Sitting in a spare office on the sixth floor of City Hall, a sweeping view of San Bernardino behind him, the incoming mayor paused a conversation and picked up a ringing phone. It was somebody wanting to know what time the office closed.
"I don't think I was supposed to answer that," he said, cracking a smile.
Carey Davis didn't hide the fact that he doesn't yet know his way around City Hall. If anything, the 61-year-old accountant sees his status as a political newcomer as an advantage as he takes the helm of a deeply troubled city.
San Bernardino is bankrupt, the result of costly pension obligations and a tax base that evaporated as businesses fled. Crime has risen and residents say basic city services aren't being delivered. Roads are pocked, parks poorly maintained.
Many say that has led to a sense of apathy, a notion reflected in low voter turnout. Only about 15% of registered voters cast ballots in the runoff election last month that Davis won, or about 12,000 voters in a city of about 210,000 people.
"The condition of the city is certainly less than desirable compared to when I knew it a long time ago," he said, adding that he aims "to change the legacy for future generations ... and to help the city achieve the potential that I think is possible."
He entered the political fray in San Bernardino at a particularly rough moment: A recall effort pushed out the longtime city attorney and the city councilwoman whom Davis would later defeat in the mayoral race. Two other members of the City Council faced criminal charges — one of whom, also a candidate for mayor, resigned as part of a guilty plea. The other was voted out of office.
But as Davis prepares to take office, that means he will be joined by others who are new to politics, and some in the city are choosing to embrace it as an opportunity for a fresh start.
"We have a golden opportunity to get it right," said City Councilwoman Virginia Marquez, who was elected in November to a second term. She said residents want to see a "solid, united front and some stability. They're looking for some fresh new leadership."
In San Bernardino, the mayor has broad authority to direct the city and its resources. Department heads and staff members, for instance, report to the mayor, rather than to a city manager as is common elsewhere.
"You become the chief executive officer," said Judith Valles, a former mayor. "You're the boss."
The question is how the rookie politician will fare. Davis, who had been a corporate controller for a manufacturing company, is every bit the methodical accountant. His opponent colored him as a stuffed shirt when the city needed a charismatic pitchman.
"He's very calm and collected," said Richard Tejada, a member of the group of young residents called San Bernardino Generation Now. "He's not a career politician, just trying to make his way up. He's in it because the city is in trouble."
Valles, who was a political novice when she was elected mayor in 1998, said Davis would have to make his presence as a leader palpable, driving the council and boosting a "demoralized" city staff.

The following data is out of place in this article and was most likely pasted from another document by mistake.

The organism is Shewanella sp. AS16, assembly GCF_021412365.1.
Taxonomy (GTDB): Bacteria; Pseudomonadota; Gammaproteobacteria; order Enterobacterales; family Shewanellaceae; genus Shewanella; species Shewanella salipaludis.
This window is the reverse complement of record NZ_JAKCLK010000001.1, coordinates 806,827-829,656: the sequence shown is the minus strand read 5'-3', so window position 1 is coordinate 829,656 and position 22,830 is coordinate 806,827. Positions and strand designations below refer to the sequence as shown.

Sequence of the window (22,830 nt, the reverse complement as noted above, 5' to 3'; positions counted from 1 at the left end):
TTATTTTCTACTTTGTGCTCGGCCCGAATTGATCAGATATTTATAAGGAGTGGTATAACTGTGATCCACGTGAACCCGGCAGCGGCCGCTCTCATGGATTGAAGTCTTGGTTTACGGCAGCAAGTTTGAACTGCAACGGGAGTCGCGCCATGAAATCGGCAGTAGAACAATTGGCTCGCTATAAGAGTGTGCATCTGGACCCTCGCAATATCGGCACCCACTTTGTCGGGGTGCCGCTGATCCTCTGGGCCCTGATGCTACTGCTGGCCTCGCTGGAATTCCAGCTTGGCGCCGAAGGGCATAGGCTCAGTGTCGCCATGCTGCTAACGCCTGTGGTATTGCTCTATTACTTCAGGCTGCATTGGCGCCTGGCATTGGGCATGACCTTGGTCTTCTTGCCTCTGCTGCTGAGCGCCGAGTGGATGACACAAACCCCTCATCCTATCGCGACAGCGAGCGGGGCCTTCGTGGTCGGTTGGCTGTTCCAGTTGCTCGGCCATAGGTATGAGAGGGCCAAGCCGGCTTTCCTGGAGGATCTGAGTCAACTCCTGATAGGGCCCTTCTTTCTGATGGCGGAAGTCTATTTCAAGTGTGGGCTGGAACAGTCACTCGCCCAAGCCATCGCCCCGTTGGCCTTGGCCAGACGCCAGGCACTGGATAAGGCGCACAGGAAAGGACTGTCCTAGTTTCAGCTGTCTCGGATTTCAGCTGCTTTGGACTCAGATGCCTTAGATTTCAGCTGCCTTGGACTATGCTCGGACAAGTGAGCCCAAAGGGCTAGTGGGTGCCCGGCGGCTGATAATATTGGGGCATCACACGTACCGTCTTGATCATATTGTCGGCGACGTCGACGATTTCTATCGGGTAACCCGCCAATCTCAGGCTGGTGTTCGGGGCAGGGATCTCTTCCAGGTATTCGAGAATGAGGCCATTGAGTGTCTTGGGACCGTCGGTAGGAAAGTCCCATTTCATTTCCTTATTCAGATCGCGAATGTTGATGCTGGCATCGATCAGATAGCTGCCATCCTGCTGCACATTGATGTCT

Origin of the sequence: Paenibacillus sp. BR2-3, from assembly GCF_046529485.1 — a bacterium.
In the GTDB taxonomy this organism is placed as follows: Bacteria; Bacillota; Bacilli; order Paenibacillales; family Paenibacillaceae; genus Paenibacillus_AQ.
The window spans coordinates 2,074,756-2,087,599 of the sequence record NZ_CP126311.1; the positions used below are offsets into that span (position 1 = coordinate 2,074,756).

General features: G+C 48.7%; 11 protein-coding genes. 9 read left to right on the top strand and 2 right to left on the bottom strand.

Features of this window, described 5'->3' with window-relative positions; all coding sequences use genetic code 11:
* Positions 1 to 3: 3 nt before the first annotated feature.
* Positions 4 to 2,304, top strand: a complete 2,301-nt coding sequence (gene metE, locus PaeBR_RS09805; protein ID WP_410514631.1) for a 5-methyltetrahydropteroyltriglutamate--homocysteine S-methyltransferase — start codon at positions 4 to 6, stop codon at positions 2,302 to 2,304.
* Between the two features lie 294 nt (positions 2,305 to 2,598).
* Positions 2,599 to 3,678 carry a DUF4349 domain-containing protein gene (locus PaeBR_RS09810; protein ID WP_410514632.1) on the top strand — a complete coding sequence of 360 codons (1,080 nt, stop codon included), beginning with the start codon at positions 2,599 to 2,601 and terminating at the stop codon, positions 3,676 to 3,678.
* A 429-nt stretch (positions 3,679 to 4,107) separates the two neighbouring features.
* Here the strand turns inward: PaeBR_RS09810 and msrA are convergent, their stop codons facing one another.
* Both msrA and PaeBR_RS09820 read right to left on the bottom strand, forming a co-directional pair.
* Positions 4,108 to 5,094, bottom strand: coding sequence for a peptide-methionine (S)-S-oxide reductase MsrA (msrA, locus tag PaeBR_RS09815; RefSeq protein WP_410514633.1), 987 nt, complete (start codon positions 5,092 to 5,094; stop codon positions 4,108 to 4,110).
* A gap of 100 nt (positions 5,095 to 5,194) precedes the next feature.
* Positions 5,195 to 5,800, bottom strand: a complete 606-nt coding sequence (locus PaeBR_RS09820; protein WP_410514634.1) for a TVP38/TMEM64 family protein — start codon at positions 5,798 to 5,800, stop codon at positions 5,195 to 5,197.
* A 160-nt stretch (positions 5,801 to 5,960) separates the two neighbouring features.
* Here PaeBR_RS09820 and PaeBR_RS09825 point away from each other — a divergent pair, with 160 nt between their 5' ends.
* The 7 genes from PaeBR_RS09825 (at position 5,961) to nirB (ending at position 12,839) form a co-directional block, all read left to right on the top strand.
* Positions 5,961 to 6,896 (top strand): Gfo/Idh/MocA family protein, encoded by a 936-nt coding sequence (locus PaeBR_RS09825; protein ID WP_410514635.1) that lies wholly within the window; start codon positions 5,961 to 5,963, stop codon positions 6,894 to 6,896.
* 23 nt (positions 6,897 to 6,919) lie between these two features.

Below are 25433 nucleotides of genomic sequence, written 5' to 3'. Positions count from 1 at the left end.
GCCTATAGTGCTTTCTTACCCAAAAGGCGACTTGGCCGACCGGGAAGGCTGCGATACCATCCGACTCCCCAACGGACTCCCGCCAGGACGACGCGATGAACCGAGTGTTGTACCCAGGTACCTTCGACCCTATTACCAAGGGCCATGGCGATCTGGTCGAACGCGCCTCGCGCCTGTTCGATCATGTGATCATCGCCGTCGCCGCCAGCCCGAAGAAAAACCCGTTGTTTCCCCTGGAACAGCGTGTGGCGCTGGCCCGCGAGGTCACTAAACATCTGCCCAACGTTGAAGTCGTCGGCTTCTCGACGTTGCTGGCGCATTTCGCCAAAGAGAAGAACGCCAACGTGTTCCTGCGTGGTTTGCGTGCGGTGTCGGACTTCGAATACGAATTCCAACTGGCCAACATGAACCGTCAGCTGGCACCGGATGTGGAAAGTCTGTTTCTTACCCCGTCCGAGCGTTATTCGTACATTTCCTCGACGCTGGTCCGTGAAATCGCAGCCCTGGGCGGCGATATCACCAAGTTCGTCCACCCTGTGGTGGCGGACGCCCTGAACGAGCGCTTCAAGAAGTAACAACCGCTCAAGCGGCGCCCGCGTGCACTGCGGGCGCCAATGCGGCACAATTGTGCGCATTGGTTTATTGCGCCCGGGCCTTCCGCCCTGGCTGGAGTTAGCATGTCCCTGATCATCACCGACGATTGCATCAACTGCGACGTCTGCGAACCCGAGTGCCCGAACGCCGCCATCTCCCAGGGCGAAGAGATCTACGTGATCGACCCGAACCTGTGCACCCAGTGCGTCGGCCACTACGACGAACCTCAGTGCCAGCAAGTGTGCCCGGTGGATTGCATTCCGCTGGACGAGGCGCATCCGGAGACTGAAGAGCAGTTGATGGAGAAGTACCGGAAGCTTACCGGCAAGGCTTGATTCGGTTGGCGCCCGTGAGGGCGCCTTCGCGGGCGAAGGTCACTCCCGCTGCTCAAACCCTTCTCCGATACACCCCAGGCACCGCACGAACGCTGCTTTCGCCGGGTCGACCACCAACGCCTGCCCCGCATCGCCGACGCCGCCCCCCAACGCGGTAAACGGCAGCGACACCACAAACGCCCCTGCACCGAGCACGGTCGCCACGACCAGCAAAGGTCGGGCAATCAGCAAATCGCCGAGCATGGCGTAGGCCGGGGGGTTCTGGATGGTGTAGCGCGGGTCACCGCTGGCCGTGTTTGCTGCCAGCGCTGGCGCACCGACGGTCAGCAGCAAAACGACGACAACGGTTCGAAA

"Right now, let's face it, we don't look good," Valles said. "You have to build morale, you have to create a place where people want to live and work and play. And San Bernardino has that potential. That will take time. It starts with a real leader."
Davis acknowledged that the "learning curve will be steep. But because I've done quite a bit of homework, I'm able to have a point of reference that allows me to understand issues that are being discussed."
The foremost issue remains the bankruptcy and the problems that caused it. Davis must look for ways to make burdensome pension costs "affordable" and find new sources of revenue. Among his goals, he said, is building a budget that could withstand hard times.
His skills, he said, "matched the need of the city."
But there are other challenges: improving public safety, resurrecting the sleepy downtown and attracting better-paying and more stable jobs, especially for young people.
In the weeks leading up to Monday's swearing-in, Davis has been keeping the same schedule he maintained during the campaign: Waking well before sunrise to commute to his job in Los Angeles, then coming back in the early afternoon to San Bernardino, where he's been working in temporary quarters down the hall from his predecessor, Patrick J. Morris.
On a recent afternoon, Davis acknowledged he's not the type of politician who can light up a room. He pauses to think before he answers questions. He's not one to talk about himself either, or really much at all. ("He doesn't do that well," said Deanie Gallaher, a longtime friend who organized campaign volunteers.)
"I can bring people together and get them started," he said. "I will sit back and listen. I'm going to hear a lot more than if I'm just trying to put forward my view."
Gallaher said she didn't support him just because she has known his family. She said she heard him speak and saw the "inclusive" way he ran his campaign. After growing disappointed in the city where she has lived for much of her life, she had high hopes for Davis.